Ever since my Lupus diagnosis I’ve been in denial about just how much it has shaped my life. I realised I’ve been “clinging to the wreckage” of what I thought my “old life” was like. Scared to let go and embrace the fresh challenges that life now brings me. It’s hard to explain to someone who hasn’t experienced long term illness just how it affects daily life. People ask “How are you?” and of course I answer “Oh, I’m fine, mustn’t grumble.. you know…”. What I really want to say is that today was a “good day”. I managed to get myself vertical by 9am, dress, eat breakfast and meet a friend for coffee. I spent the afternoon “in recovery” on the sofa, my legs refusing to hold me upright because the effort of simply washing my hair, getting dressed and out of the house was as much as my body could take for one day. These things you take for granted, that you do without thinking are herculean tasks for me on a “bad” day -and here’s the cruellest thing – I never know when a bad day is coming. I might have a lovely week, plenty of sleep and little stress. Then a sarky email or snide remark will send my stress levels soaring. I’ll lie awake worrying about a friend going through a rough patch and Bam! I can’t even get out of bed and dress myself.
I tell you this is in the spirit of “full disclosure”. So that when you tell me how well I look or how “lucky” I am that my husband “lets” me stay at home all day instead of having a “real” job or jokingly call me a “slacker” because I answered the door in my PJs at 3 in the afternoon you may understand why you get the rough edge of my tongue or the benefit of my great repetoire in sarcastic one liners. I’d love to have a “proper” job, but try explaining to an employer that you can’t work mornings or that double vision brought on by fatigue stops you getting behind the wheel on a regular basis. Self employment really is my only option. Ask me about the freelance life and I’ll wax lyrical about the freedom to choose my own hours, work from home. But the truth is I envy you your mundane 9 – 5.
We spent Easter week in Cockermouth at my Mother in Law’s. “Lovely daughter” came over for a few days and in between over consumption of chocolate eggs we managed a cosy Mother – Daughter lunch in town, a mooch around the shops and best of all, a family outing to Crummock.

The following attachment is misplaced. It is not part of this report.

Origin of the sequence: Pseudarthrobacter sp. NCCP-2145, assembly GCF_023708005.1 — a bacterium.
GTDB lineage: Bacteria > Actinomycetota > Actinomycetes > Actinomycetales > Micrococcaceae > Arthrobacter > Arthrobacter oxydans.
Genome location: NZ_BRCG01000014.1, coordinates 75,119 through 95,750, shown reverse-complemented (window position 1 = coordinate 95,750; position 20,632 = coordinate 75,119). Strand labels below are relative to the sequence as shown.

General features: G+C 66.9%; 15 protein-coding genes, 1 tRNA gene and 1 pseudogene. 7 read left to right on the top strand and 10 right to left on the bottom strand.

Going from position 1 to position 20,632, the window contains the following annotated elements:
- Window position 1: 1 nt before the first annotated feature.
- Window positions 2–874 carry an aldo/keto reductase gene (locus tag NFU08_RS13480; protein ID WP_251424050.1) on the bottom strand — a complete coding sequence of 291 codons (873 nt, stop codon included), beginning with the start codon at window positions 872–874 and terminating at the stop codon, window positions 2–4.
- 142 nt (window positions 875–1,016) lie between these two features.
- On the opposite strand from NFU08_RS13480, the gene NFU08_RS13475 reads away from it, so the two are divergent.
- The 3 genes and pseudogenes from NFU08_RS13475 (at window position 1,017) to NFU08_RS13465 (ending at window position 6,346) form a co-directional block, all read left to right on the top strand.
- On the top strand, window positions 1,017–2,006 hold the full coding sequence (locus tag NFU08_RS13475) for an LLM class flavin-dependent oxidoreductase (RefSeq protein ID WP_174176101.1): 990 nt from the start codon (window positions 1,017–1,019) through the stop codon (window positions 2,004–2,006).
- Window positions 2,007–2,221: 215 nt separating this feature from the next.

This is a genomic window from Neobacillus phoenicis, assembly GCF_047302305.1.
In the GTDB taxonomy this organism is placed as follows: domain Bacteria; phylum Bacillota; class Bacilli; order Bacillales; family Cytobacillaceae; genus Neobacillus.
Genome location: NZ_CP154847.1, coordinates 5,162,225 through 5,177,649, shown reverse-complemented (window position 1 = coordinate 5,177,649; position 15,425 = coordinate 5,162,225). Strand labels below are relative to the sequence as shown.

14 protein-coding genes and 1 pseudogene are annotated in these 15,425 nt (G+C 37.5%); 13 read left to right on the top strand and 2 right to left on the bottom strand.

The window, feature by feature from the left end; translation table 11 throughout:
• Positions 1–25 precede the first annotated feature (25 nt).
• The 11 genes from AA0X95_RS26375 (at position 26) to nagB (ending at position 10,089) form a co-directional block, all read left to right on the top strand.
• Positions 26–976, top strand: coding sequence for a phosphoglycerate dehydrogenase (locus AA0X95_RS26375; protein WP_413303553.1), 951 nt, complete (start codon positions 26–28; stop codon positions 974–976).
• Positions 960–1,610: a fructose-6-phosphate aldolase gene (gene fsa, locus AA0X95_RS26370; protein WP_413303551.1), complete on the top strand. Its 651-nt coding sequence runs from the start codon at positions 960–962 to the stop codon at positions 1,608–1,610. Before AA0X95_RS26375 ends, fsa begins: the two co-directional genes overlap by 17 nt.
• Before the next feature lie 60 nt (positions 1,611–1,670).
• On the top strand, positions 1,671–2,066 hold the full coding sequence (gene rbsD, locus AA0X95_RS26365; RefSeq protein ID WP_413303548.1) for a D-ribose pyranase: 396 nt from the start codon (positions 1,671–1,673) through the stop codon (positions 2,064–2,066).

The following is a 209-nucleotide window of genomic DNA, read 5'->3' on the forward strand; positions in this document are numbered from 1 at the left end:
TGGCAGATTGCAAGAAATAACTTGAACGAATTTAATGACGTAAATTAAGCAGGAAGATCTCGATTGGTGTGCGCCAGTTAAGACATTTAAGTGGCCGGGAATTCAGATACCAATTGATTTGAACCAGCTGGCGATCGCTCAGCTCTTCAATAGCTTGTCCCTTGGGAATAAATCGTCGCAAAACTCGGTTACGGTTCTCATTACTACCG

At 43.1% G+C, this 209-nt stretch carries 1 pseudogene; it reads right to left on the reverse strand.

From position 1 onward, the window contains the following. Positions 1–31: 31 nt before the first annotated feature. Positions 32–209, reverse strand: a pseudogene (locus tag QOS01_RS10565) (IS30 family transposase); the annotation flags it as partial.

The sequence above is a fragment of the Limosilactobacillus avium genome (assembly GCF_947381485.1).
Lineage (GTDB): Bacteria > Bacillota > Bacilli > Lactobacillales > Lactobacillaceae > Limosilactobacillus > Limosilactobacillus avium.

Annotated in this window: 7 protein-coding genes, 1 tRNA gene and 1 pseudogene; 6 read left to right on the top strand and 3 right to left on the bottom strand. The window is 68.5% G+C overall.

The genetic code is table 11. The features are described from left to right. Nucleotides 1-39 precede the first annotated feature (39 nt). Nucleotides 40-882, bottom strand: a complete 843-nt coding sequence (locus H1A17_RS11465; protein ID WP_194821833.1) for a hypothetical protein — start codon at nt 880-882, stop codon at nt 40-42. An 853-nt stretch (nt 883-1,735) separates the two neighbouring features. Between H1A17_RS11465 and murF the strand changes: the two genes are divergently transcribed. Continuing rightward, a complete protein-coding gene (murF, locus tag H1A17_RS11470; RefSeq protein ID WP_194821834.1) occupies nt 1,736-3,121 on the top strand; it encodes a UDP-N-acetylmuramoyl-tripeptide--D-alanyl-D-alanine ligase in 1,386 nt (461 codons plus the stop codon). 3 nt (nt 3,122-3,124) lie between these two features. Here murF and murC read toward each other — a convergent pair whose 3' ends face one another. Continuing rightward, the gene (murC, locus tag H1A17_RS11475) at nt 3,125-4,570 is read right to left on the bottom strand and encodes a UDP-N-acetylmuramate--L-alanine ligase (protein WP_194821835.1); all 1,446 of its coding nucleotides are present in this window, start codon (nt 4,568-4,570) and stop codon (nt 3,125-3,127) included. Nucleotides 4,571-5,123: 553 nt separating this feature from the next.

This place holds special significance for me. It’s one of the first places Mr T took me to when we first met. We used to give our dog a regular bath in the lake and it’s where Mr T tried unsuccessfully to teach his little girl (and his wife) how to skim stones. My M-i-L is dismissive about it’s charms. The walk is too flat, there are too many tourists and you have to pay for parking. All this is true; and yes, you have to dodge toddlers in wellies too big and dog walkers who haven’t quite mastered the extending lead. But you’ll be rewarded with some of the finest views to be had at ground level.
I love this place, no steep gradients mean I can walk further and for longer without pleading tiredness. There are benches where you simply “must” stop and admire the view. It’s a chance to breathe fresh air, to reflect and just occasionally have a moment of clarity. All of a sudden I realised, that by denying the daily struggles and by pretending all is well and life is lovely I was kidding myself more than anyone. The fact is life can be shit. Not just for me, but for all of us. Mr T has many crappy days at the office, my neighbour has MS and endures far more than I do. Another friend is a carer, another recently bereaved. There are days when we all have crappy lives.
So, here on a shingle beach, with the sun trying hard to shine through grey skies I reached an epiphany of sorts. I’m going to stop pretending life is great when it isn’t. But equally, I’m going to do my best to find the sunshine on every rainy day. So yes, it took me until lunch time to get of bed the day we went to Crummock and I didn’t have a shower or wash my hair first. But I got to see lambs in the field, hold Mr T’s hand as we walked and do the things normal people do.
No more excuses. No more pretty Instagram pics posted from bed giving truth to the lie that all is well when it’s not. Instead, lots of laughter at my own expense. An admission that mooching around in PJs for most of the day is acceptable every once in a while – anyway – that’s practically uniform for most freelancers isn’t it? A late lunch with friends instead of morning coffee is OK and admitting that an evening in the pub means a morning in bed (and not because of a hang over) is not an admission of failure. It’s time to let go of what might have been and accept what will be.
Feel free to remind me of this optimism and positive attitude next time I bend your ear about how unfair life is. Then pour me strong coffee, cut me a large slice of cake and join me on the sofa. I didn’t choose to live life in the slow lane, but you know what? It’s a pretty darned good place to be.